On Tuesday, Pedro Martinez sent out this tweet:
Jharel Cotton reminds me a lot of myself. Nasty change up, nice cutter, same arm angle and rotation, and same grip I used to have.
— Pedro Martinez (@45PedroMartinez) April 11, 2017
That’s quite high praise from one of the best pitchers ever. But Cotton is so much more than just a Pedro Martinez tweet and an awesome name. He started out in the minors and was dominant there, striking out batters left and right paired with good control. He was a top-100 prospect on many lists this year, but was towards the bottom of most lists due to his size and low-90s velocity.
But in his brief time in the majors, Cotton’s changeup has set the world ablaze. It’s already gotten praise as one of the best changeups in the major leagues. Pair that with a mid-90s fastball and cutter, and Cotton is tough to hit. He’s pitched to a 2.66 ERA in seven big league starts so far, and while he’s probably not that good, if Pedro sees something in him, maybe we should too. He’s worth keeping an eye on.
Hahn was recently handed the fifth starter spot with Gray out. In 2014 and 2015, Hahn was very good, but was limited with injuries. In 2016, he was very bad, and was limited with injuries. Utilizing a different arm angle, Hahn found less success with his fastball in 2016. He’s back to his old arm angle now, and that fastball could be back. He still has the velocity and the curveball movement to have success, so if Hahn is on the field, he could see his 2014-15 levels of success again. If that’s the case, the A’s might still have a solid pitcher on their hands.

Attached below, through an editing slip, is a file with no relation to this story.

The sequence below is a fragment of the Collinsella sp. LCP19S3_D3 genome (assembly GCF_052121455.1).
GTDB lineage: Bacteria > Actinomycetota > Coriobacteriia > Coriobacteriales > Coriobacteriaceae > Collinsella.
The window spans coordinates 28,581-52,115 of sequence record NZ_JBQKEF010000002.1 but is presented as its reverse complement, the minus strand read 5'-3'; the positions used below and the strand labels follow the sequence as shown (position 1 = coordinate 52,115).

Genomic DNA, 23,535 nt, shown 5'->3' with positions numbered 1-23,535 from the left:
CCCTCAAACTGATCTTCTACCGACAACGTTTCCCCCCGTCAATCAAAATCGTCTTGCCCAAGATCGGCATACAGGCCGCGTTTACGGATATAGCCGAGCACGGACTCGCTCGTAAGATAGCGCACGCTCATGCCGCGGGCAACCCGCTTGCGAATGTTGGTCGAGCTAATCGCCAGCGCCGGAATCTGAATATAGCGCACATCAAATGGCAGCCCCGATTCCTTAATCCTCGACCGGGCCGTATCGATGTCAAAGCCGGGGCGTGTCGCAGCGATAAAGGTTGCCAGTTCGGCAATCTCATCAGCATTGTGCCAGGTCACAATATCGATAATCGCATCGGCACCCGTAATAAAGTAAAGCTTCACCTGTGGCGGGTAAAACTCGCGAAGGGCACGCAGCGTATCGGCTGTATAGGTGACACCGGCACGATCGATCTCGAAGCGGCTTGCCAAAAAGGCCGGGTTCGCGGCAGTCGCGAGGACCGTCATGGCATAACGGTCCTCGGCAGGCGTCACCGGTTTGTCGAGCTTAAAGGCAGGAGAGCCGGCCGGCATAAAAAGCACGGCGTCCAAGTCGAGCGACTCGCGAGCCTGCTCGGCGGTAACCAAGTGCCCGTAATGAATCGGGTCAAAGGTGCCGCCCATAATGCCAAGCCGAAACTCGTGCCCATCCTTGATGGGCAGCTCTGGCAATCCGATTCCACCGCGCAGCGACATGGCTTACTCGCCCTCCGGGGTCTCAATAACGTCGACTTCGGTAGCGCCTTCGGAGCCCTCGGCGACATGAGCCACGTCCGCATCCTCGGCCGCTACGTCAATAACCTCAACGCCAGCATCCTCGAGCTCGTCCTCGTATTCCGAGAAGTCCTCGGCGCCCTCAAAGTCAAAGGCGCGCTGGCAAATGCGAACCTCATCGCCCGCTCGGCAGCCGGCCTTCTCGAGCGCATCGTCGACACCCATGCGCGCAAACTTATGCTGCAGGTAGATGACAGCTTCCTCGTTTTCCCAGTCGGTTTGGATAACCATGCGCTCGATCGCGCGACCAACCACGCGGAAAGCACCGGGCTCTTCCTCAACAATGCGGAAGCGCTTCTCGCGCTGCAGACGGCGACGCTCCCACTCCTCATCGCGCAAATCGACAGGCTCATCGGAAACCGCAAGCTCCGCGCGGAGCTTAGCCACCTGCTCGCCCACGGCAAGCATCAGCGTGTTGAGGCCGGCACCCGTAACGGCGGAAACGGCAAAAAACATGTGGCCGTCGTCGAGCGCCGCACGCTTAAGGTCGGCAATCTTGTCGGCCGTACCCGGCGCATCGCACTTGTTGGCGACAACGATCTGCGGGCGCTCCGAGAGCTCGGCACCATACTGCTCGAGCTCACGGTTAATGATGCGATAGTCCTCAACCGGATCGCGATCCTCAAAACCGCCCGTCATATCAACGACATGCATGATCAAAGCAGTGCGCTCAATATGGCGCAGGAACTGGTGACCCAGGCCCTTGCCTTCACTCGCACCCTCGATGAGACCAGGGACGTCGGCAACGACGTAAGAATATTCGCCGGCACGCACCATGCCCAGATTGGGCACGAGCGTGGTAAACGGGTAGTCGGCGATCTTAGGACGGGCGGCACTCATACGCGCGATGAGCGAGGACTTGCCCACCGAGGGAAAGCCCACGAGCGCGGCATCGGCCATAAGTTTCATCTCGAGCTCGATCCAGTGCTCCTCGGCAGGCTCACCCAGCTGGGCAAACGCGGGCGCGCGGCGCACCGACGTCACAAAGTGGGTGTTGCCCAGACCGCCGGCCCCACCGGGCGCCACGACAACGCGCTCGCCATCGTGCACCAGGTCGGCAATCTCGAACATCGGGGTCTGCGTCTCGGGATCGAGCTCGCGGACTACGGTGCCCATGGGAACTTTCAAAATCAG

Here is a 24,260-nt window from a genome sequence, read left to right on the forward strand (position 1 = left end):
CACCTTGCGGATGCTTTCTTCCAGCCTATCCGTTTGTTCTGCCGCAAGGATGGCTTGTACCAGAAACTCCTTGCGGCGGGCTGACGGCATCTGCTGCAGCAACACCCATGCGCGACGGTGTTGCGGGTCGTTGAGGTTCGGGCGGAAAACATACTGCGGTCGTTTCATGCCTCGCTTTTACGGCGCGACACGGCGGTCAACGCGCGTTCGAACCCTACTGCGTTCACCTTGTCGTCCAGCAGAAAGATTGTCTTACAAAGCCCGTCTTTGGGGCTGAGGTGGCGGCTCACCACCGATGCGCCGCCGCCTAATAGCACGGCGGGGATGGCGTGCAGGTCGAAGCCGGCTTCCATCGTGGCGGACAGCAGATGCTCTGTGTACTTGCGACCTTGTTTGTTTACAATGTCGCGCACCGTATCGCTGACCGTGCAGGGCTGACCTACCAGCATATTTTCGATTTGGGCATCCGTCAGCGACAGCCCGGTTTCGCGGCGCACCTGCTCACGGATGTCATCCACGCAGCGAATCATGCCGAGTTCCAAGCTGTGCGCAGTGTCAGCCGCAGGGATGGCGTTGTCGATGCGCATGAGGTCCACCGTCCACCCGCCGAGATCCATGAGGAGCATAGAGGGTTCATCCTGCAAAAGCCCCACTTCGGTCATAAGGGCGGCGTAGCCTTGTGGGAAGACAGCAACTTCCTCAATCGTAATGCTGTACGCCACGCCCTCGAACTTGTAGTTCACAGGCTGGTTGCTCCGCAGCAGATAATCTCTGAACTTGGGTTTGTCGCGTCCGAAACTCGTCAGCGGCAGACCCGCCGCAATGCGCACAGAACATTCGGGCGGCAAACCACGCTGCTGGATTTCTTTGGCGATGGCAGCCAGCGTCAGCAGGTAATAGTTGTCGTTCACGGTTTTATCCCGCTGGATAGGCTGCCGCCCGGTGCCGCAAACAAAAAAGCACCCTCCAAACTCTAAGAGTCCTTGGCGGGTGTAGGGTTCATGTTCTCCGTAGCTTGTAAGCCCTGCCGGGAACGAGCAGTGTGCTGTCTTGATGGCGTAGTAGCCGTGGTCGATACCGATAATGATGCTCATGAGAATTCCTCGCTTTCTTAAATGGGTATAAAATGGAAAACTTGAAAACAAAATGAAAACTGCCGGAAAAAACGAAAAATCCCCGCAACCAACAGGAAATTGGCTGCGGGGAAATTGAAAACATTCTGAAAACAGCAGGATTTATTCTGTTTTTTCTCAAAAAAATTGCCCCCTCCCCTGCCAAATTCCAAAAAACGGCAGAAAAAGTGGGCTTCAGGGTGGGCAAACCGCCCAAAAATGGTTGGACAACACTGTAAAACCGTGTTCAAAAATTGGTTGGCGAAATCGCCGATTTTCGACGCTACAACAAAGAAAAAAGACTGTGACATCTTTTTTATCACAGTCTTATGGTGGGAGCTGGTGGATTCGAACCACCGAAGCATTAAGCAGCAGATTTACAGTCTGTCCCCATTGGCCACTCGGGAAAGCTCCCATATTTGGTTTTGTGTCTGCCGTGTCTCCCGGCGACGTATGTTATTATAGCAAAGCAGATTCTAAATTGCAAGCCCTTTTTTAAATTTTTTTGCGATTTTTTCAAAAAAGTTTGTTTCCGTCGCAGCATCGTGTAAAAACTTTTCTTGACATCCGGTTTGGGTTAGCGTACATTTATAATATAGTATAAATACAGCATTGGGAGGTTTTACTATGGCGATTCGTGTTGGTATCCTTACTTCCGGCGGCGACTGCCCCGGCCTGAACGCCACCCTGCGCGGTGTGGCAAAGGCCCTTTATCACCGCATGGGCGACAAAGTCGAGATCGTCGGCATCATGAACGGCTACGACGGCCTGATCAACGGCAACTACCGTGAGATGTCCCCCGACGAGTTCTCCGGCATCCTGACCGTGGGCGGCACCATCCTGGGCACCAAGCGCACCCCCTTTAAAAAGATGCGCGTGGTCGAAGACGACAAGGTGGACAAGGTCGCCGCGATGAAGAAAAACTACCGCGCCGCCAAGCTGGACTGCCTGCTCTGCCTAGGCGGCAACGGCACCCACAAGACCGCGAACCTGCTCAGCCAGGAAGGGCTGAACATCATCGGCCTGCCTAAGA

Everything about Triggs is just so interesting. The A’s claimed him off waivers at the beginning of 2016 to pitch out of the bullpen, pitching about as well as you’d expect any 28-year-old rookie. Thought to be a “Quad-A” innings eater at best, the righty managed to find his way into the A’s rotation by midseason. In four starts last August, Triggs posted a 2.78 ERA and struck out nearly a batter per inning while hardly walking anyone. And in his first start of the 2017 season, he delivered 5.2 shutout innings and got the win.
So how has he been successful? Because this is how he throws the ball:
He looks like a second baseman short-arming a ball to first base, but this unique release point is actually a factor of deception, and it has played up some of his pitches in a starting role.
So, all in all, it’s not really the upside that makes Andrew Triggs so fascinating. It’s the way he’s found success so far that is so enthralling. Will he keep it up? Will his true talent level show with more exposure? I have no clue, but I sure as hell want to find out.
So to recap, the A’s have a legitimate potential ace, a former ace looking to bounce back, an average starter who might be transforming himself before our eyes, a good prospect with a standout pitch, a high-upside flyer, and perhaps the most fascinating starting pitcher in baseball.
That’s a really intriguing group of pitchers. Most rotations are either just good, bad, or somewhere in between. I’m not sure there are many other rotations that has this kind of mix of tantalizing upside, interesting developments, and the potential for extremely compelling success stories. More people should really be paying attention to what is going on in Oakland.